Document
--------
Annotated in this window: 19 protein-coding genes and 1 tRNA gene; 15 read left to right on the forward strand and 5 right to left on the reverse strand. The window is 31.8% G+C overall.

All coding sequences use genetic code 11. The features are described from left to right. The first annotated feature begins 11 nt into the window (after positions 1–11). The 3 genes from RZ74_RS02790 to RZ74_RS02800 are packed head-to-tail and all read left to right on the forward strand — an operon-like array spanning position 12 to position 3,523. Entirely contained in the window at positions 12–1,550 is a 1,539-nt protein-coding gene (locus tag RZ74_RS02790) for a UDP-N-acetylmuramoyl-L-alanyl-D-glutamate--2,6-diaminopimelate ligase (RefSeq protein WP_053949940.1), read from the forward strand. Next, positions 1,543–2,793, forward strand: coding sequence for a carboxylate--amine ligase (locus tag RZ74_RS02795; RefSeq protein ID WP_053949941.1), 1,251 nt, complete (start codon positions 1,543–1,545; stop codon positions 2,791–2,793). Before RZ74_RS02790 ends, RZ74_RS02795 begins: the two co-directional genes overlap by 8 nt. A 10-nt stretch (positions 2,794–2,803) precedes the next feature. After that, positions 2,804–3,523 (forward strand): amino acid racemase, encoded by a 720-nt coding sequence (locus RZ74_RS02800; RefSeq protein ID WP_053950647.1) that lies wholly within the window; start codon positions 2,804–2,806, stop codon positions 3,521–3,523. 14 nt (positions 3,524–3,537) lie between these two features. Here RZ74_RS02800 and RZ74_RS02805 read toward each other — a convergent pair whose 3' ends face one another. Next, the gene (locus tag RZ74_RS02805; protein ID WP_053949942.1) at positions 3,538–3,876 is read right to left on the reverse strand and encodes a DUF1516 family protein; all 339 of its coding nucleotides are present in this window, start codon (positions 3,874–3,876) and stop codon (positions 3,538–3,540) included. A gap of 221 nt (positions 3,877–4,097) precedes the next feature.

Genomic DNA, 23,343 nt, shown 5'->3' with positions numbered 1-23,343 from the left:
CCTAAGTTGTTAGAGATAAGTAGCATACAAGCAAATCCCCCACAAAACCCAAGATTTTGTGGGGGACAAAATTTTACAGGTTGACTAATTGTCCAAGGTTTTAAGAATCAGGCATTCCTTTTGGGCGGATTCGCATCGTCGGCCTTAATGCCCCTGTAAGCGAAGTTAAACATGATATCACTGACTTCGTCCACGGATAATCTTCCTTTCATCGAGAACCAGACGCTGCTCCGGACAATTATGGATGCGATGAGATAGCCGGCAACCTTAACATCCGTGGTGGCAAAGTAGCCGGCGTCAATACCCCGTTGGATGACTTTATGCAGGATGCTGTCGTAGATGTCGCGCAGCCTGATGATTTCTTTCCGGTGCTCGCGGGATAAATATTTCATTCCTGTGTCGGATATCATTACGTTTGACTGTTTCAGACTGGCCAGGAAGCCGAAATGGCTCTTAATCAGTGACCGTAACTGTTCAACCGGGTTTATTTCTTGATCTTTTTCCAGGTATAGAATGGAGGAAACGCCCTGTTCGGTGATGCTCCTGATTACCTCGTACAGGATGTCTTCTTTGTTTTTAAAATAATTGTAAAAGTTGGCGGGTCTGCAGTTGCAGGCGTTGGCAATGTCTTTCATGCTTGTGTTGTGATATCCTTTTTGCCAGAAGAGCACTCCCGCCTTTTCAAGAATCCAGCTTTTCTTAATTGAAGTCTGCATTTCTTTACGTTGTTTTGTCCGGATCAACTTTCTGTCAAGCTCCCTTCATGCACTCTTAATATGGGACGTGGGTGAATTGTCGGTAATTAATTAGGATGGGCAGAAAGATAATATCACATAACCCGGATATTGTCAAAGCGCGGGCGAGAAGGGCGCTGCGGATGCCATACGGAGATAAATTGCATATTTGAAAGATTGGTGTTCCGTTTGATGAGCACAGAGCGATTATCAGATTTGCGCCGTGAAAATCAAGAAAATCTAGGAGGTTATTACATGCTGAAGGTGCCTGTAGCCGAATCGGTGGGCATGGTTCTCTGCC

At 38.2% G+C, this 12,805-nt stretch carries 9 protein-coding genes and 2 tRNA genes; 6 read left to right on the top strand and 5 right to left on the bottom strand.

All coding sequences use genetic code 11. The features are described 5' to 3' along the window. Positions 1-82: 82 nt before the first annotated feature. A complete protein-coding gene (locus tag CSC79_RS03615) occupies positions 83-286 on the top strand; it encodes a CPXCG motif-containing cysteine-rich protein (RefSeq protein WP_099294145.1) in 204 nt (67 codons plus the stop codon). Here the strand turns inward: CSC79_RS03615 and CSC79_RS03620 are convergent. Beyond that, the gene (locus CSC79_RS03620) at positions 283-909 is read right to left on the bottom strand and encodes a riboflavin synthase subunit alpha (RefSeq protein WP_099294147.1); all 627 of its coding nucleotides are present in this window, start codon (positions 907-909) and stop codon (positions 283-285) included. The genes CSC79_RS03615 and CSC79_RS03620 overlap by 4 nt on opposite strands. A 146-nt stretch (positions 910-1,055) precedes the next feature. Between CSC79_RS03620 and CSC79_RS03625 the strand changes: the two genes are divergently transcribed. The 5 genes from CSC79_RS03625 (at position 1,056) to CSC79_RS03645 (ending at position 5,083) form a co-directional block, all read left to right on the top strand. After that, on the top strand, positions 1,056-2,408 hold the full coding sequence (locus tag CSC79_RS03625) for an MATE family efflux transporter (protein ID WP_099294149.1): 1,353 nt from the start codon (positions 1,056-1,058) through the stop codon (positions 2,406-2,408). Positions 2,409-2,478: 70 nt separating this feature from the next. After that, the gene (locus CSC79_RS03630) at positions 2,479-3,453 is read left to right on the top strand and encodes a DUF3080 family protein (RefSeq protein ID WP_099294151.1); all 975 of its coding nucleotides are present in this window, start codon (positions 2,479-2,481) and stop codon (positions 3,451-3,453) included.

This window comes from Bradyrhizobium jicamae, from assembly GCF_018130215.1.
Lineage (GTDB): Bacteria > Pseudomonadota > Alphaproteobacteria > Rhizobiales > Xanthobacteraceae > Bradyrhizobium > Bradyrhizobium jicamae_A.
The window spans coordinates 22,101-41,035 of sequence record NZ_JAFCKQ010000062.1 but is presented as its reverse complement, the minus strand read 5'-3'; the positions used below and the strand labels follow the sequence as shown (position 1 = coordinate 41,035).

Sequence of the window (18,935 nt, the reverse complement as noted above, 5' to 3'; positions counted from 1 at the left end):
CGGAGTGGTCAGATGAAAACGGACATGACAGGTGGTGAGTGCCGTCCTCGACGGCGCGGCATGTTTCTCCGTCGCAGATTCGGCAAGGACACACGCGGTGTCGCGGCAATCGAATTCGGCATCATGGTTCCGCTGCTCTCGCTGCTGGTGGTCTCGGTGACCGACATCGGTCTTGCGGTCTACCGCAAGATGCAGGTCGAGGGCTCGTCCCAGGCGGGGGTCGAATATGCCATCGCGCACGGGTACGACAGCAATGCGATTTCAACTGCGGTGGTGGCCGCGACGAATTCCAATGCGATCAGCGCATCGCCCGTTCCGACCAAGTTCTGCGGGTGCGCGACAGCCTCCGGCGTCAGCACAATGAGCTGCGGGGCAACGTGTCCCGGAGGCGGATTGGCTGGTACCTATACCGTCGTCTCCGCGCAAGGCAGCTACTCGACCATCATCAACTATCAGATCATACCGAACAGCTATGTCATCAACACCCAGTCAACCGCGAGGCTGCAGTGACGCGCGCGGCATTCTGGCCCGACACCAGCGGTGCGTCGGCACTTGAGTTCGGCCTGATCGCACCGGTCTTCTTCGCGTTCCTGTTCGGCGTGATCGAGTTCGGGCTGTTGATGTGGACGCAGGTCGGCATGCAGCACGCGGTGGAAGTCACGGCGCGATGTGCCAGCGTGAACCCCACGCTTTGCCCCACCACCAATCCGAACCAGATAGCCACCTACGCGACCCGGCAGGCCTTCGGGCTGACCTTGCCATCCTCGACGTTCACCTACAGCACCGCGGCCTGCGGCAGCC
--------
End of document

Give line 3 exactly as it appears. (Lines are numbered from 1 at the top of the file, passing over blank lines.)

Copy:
Genomic DNA, 23,343 nt, shown 5'->3' with positions numbered 1-23,343 from the left: